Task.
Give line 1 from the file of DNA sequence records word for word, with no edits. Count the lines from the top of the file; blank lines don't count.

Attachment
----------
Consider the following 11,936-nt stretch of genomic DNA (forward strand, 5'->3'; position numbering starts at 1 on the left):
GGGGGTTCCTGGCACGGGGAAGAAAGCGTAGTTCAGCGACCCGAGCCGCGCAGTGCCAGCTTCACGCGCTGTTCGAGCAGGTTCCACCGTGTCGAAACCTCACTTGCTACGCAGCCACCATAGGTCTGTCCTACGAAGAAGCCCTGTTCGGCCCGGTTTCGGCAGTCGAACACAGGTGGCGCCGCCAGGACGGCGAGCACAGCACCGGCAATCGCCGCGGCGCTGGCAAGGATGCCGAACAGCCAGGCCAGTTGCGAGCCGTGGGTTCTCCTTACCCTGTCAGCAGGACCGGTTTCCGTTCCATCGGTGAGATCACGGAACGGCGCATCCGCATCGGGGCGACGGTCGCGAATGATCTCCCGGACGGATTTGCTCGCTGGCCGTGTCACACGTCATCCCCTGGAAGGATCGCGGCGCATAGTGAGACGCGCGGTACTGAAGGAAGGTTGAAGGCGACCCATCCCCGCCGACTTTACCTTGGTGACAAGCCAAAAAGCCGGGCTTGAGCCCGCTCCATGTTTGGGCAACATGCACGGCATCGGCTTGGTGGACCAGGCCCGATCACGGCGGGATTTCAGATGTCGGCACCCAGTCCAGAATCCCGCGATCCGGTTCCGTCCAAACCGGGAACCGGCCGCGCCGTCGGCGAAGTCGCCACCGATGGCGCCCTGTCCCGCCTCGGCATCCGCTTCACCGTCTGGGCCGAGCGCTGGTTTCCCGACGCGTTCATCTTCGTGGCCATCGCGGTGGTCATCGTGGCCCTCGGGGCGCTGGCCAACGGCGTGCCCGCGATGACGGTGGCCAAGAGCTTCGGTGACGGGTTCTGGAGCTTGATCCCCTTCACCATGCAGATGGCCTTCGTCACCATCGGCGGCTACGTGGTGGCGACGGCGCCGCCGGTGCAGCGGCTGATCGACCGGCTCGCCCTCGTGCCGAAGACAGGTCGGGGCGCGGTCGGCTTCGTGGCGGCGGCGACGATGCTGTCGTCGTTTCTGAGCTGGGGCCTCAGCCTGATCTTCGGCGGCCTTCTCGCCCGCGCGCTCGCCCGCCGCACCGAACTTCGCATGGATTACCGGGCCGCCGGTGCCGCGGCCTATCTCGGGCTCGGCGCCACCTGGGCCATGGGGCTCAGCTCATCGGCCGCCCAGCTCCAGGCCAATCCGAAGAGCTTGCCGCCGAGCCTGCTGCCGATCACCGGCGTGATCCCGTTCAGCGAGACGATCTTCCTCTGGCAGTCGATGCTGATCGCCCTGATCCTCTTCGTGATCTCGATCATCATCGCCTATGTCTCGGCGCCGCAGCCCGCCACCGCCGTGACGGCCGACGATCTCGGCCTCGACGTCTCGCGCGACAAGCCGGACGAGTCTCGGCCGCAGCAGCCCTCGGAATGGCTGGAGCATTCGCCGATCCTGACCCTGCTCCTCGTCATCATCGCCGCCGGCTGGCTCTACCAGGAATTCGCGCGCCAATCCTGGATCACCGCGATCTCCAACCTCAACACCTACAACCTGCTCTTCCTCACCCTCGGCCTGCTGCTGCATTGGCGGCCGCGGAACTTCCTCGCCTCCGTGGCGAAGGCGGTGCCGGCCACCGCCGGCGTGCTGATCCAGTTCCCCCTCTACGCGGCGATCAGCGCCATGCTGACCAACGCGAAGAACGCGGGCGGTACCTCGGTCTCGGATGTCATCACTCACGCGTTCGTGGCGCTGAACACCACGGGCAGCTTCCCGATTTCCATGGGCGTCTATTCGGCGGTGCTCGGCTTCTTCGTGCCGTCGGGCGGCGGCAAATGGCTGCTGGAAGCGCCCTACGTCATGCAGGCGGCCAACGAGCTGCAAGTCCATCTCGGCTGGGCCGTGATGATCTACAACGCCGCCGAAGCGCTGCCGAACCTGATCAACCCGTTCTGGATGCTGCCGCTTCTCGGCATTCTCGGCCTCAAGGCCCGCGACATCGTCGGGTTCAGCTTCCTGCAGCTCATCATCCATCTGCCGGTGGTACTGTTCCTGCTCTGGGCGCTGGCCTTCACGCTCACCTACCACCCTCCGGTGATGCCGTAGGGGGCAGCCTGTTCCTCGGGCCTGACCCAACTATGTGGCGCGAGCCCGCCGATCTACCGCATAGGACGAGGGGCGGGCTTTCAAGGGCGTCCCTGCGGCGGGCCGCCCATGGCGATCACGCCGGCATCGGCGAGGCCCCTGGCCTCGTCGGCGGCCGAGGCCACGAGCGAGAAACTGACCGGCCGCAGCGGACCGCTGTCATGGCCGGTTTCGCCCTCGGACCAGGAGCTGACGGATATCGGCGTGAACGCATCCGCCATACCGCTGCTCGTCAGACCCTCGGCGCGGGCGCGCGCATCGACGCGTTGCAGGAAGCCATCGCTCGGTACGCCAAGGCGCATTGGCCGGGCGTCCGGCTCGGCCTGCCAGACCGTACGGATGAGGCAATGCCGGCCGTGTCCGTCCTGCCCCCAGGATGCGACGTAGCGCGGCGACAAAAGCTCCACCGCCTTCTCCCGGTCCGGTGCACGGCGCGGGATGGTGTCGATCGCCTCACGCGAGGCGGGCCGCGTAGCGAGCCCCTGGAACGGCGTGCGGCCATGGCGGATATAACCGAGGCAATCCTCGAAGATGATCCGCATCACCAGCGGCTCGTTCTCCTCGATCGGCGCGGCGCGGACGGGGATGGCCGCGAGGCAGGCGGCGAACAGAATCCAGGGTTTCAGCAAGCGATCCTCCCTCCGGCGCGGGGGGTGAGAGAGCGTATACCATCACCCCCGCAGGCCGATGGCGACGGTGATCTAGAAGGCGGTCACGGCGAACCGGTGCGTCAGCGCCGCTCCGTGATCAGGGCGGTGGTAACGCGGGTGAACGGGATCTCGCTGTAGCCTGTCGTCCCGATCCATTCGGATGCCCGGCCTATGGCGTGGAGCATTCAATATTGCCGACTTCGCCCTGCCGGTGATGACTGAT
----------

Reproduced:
Consider the following 11,936-nt stretch of genomic DNA (forward strand, 5'->3'; position numbering starts at 1 on the left):